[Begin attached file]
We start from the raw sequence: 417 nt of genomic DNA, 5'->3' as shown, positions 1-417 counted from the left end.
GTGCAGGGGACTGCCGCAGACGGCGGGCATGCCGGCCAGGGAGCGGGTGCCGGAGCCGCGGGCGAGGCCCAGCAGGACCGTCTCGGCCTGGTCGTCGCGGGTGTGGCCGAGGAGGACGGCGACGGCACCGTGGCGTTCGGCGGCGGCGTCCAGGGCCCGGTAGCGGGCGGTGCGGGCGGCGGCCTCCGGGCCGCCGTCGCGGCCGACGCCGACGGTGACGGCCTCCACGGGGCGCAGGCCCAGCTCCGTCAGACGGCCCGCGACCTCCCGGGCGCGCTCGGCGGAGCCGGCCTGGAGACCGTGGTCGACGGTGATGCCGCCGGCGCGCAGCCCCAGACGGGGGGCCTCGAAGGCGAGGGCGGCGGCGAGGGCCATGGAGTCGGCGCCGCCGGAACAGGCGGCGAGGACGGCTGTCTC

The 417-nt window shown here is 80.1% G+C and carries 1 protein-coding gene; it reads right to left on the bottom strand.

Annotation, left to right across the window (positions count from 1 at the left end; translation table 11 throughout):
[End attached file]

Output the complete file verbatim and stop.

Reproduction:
We start from the raw sequence: 417 nt of genomic DNA, 5'->3' as shown, positions 1-417 counted from the left end.
GTGCAGGGGACTGCCGCAGACGGCGGGCATGCCGGCCAGGGAGCGGGTGCCGGAGCCGCGGGCGAGGCCCAGCAGGACCGTCTCGGCCTGGTCGTCGCGGGTGTGGCCGAGGAGGACGGCGACGGCACCGTGGCGTTCGGCGGCGGCGTCCAGGGCCCGGTAGCGGGCGGTGCGGGCGGCGGCCTCCGGGCCGCCGTCGCGGCCGACGCCGACGGTGACGGCCTCCACGGGGCGCAGGCCCAGCTCCGTCAGACGGCCCGCGACCTCCCGGGCGCGCTCGGCGGAGCCGGCCTGGAGACCGTGGTCGACGGTGATGCCGCCGGCGCGCAGCCCCAGACGGGGGGCCTCGAAGGCGAGGGCGGCGGCGAGGGCCATGGAGTCGGCGCCGCCGGAACAGGCGGCGAGGACGGCTGTCTC

The 417-nt window shown here is 80.1% G+C and carries 1 protein-coding gene; it reads right to left on the bottom strand.

Annotation, left to right across the window (positions count from 1 at the left end; translation table 11 throughout):